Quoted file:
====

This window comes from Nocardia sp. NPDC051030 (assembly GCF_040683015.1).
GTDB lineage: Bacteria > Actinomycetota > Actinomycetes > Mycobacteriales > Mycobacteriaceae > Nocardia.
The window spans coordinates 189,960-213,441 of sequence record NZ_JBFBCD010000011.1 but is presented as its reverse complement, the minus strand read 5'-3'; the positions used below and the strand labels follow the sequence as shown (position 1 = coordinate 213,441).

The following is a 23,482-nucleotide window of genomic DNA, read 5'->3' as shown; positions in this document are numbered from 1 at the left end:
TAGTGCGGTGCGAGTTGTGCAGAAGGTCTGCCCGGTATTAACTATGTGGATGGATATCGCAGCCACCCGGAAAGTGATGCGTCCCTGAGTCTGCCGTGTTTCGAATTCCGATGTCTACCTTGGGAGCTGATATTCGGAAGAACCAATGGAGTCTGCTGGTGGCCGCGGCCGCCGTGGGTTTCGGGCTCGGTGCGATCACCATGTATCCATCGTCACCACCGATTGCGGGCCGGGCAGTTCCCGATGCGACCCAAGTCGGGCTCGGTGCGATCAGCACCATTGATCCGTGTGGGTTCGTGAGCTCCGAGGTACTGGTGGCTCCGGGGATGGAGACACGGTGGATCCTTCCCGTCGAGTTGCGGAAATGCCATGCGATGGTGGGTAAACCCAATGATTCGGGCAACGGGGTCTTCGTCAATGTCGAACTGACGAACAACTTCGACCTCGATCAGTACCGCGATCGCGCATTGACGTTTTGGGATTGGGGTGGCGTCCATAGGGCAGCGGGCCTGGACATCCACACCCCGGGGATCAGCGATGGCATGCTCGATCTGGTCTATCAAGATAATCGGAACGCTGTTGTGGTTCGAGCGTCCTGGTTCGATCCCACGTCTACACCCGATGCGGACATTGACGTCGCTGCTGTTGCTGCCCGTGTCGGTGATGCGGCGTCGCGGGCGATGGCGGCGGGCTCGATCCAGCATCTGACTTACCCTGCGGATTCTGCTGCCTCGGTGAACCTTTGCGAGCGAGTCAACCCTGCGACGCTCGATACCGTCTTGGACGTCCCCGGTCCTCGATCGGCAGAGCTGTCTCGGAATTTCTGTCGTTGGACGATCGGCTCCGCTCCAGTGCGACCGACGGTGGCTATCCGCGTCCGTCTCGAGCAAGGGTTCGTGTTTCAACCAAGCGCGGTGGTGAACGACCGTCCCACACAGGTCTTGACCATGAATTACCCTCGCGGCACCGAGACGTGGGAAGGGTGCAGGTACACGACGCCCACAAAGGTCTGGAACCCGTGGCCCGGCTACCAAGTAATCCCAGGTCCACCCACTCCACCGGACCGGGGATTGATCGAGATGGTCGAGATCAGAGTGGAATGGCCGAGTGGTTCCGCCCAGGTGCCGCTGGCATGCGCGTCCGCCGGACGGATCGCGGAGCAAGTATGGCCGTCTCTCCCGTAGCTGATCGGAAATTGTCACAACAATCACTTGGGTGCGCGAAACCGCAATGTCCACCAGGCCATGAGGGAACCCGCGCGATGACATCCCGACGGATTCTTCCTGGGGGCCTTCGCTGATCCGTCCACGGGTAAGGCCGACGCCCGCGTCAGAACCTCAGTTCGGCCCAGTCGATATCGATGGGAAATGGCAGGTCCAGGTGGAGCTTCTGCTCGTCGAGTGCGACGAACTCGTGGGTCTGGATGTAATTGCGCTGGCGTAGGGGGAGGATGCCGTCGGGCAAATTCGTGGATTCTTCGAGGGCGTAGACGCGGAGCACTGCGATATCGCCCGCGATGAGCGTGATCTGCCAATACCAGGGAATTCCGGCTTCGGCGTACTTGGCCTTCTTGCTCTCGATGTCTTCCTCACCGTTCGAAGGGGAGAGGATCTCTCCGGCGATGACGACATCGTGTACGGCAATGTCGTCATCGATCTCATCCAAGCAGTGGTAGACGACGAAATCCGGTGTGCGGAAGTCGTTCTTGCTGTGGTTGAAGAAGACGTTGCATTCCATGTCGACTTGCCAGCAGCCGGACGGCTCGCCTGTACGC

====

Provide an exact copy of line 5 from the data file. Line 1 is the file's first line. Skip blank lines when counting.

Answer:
TAGTGCGGTGCGAGTTGTGCAGAAGGTCTGCCCGGTATTAACTATGTGGATGGATATCGCAGCCACCCGGAAAGTGATGCGTCCCTGAGTCTGCCGTGTTTCGAATTCCGATGTCTACCTTGGGAGCTGATATTCGGAAGAACCAATGGAGTCTGCTGGTGGCCGCGGCCGCCGTGGGTTTCGGGCTCGGTGCGATCACCATGTATCCATCGTCACCACCGATTGCGGGCCGGGCAGTTCCCGATGCGACCCAAGTCGGGCTCGGTGCGATCAGCACCATTGATCCGTGTGGGTTCGTGAGCTCCGAGGTACTGGTGGCTCCGGGGATGGAGACACGGTGGATCCTTCCCGTCGAGTTGCGGAAATGCCATGCGATGGTGGGTAAACCCAATGATTCGGGCAACGGGGTCTTCGTCAATGTCGAACTGACGAACAACTTCGACCTCGATCAGTACCGCGATCGCGCATTGACGTTTTGGGATTGGGGTGGCGTCCATAGGGCAGCGGGCCTGGACATCCACACCCCGGGGATCAGCGATGGCATGCTCGATCTGGTCTATCAAGATAATCGGAACGCTGTTGTGGTTCGAGCGTCCTGGTTCGATCCCACGTCTACACCCGATGCGGACATTGACGTCGCTGCTGTTGCTGCCCGTGTCGGTGATGCGGCGTCGCGGGCGATGGCGGCGGGCTCGATCCAGCATCTGACTTACCCTGCGGATTCTGCTGCCTCGGTGAACCTTTGCGAGCGAGTCAACCCTGCGACGCTCGATACCGTCTTGGACGTCCCCGGTCCTCGATCGGCAGAGCTGTCTCGGAATTTCTGTCGTTGGACGATCGGCTCCGCTCCAGTGCGACCGACGGTGGCTATCCGCGTCCGTCTCGAGCAAGGGTTCGTGTTTCAACCAAGCGCGGTGGTGAACGACCGTCCCACACAGGTCTTGACCATGAATTACCCTCGCGGCACCGAGACGTGGGAAGGGTGCAGGTACACGACGCCCACAAAGGTCTGGAACCCGTGGCCCGGCTACCAAGTAATCCCAGGTCCACCCACTCCACCGGACCGGGGATTGATCGAGATGGTCGAGATCAGAGTGGAATGGCCGAGTGGTTCCGCCCAGGTGCCGCTGGCATGCGCGTCCGCCGGACGGATCGCGGAGCAAGTATGGCCGTCTCTCCCGTAGCTGATCGGAAATTGTCACAACAATCACTTGGGTGCGCGAAACCGCAATGTCCACCAGGCCATGAGGGAACCCGCGCGATGACATCCCGACGGATTCTTCCTGGGGGCCTTCGCTGATCCGTCCACGGGTAAGGCCGACGCCCGCGTCAGAACCTCAGTTCGGCCCAGTCGATATCGATGGGAAATGGCAGGTCCAGGTGGAGCTTCTGCTCGTCGAGTGCGACGAACTCGTGGGTCTGGATGTAATTGCGCTGGCGTAGGGGGAGGATGCCGTCGGGCAAATTCGTGGATTCTTCGAGGGCGTAGACGCGGAGCACTGCGATATCGCCCGCGATGAGCGTGATCTGCCAATACCAGGGAATTCCGGCTTCGGCGTACTTGGCCTTCTTGCTCTCGATGTCTTCCTCACCGTTCGAAGGGGAGAGGATCTCTCCGGCGATGACGACATCGTGTACGGCAATGTCGTCATCGATCTCATCCAAGCAGTGGTAGACGACGAAATCCGGTGTGCGGAAGTCGTTCTTGCTGTGGTTGAAGAAGACGTTGCATTCCATGTCGACTTGCCAGCAGCCGGACGGCTCGCCTGTACGC